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Hell, I would have babysat, mowed lawns and shoveled snow if it came down to that.

I guess my point was if there are no j*bs, you need to be creative and find something to do outside the traditional routes.

Employment environment in 1980.

http://stats.bls.gov/opub/mlr/1981/02/art1full.pdf
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Old 11-27-2011, 08:27 AM   #31
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This link quotes real data that is significant.

Lifetime Earnings Soar with Education – How a Higher Education Leads to Higher Lifetime Earnings

HS vs BA vs MBA vs PhD earnings have been significant in every article read.

What you can question is the cost of the degree. If child goes to an expensive institution, and the degree does not directly relate to a career, it will be more challenging to overtake the hs student who goes right to work and chalks up 4-5 years of earnings while college graduate mounts $25-50K of debt.
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Old 11-27-2011, 08:35 AM   #32
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Hell, I would have babysat, mowed lawns and shoveled snow if it came down to that.

I guess my point was if there are no j*bs, you need to be creative and find something to do outside the traditional routes.

Employment environment in 1980.

http://stats.bls.gov/opub/mlr/1981/02/art1full.pdf
Creativity and a non-traditional approach is good advice, as is baby sitting, mowing lawns, etc. It may help you, or me, and a few more. But it does not help the other 10M+ unemployed.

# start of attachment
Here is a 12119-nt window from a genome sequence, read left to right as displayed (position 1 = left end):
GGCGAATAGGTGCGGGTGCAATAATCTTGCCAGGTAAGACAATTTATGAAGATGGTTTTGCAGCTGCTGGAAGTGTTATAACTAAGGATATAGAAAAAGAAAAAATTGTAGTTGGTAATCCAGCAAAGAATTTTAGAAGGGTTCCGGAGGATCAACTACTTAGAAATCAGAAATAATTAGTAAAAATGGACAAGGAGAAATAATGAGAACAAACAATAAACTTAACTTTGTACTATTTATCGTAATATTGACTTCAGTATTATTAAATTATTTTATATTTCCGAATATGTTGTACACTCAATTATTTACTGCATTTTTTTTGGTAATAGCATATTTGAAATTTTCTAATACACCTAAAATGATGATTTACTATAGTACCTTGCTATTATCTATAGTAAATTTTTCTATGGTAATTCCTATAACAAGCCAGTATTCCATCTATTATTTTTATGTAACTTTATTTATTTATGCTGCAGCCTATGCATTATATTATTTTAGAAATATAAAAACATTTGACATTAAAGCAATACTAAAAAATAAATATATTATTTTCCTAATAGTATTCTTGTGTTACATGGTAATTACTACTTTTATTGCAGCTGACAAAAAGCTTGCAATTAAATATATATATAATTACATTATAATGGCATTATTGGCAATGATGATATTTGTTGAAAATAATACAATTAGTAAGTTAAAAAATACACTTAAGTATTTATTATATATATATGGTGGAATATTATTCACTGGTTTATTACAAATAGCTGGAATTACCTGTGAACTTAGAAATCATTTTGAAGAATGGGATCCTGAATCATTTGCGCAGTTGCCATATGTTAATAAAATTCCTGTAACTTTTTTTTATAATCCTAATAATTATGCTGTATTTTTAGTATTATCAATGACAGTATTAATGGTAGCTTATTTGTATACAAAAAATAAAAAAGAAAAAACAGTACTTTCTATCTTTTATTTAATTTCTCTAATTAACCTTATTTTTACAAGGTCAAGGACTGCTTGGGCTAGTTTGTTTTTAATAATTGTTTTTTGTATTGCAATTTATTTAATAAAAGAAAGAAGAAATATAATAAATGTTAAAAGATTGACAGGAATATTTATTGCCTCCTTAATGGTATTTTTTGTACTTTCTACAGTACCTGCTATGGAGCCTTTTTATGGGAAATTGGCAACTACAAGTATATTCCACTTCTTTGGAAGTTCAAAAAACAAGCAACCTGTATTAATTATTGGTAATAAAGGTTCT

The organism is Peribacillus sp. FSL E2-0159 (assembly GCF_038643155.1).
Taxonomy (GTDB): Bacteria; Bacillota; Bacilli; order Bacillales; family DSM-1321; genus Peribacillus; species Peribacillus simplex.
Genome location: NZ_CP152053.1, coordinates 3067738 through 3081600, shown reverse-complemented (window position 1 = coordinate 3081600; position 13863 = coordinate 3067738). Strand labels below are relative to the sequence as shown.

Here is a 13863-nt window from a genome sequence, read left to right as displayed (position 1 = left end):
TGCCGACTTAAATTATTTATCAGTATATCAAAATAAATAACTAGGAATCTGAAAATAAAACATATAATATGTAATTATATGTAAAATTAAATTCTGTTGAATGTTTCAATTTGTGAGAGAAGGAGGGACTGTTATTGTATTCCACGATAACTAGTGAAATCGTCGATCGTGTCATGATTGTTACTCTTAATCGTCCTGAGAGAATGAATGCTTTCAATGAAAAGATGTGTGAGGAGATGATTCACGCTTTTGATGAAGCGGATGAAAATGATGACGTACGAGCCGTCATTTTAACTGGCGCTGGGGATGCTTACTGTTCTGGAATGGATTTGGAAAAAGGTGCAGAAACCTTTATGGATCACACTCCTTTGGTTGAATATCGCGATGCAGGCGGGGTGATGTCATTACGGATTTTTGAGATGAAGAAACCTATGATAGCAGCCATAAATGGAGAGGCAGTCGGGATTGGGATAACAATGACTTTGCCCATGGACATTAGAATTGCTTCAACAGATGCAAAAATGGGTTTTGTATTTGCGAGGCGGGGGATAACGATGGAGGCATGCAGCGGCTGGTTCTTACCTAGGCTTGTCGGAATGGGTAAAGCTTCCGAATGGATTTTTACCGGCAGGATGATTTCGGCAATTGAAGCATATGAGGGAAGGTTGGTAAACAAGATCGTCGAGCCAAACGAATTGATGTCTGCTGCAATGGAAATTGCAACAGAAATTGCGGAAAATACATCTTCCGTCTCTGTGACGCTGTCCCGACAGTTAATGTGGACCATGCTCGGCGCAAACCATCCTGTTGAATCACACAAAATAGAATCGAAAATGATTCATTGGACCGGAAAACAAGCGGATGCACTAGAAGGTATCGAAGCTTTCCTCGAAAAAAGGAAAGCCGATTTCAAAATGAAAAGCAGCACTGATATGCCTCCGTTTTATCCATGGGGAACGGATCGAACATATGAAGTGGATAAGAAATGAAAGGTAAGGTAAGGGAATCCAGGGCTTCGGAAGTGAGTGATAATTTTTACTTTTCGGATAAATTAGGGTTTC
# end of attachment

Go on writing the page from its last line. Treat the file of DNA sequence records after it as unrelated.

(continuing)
When we look at this by individual we see training, attitude and personal initiative as the solution. In aggregate, however, the problem is the shortage of jobs, not a poor work ethic.
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Old 11-27-2011, 09:05 AM   #33
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I really didn't expect that; if my recollection is correct, statistics would say that a B.S.E.E. is more marketable than a Ph.D in Oceanography. I would advise any young person in college to hit the books hard as an undergrad, since if you don't, you may not be able to get a graduate assistantship (and who could pay for grad school these days without one and the free tuition it generally includes?).
Anyone that has the brains and perseverence to go that far is impressive in my mind. W2R, have you considered a part time job helping retirees set up their reef aquariums?

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Old 11-27-2011, 09:16 AM   #34
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Creativity and a non-traditional approach is good advice, as is baby sitting, mowing lawns, etc. It may help you, or me, and a few more. But it does not help the other 10M+ unemployed.
.............
Ironically, we have 12 million undocumented workers in this country and they are...........nannies, lawn mowers, etc. They are doing jobs that most Americans consider beneath them.
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Old 11-27-2011, 09:40 AM   #35
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Ironically, we have 12 million undocumented workers in this country and they are...........nannies, lawn mowers, etc. They are doing jobs that most Americans consider beneath them.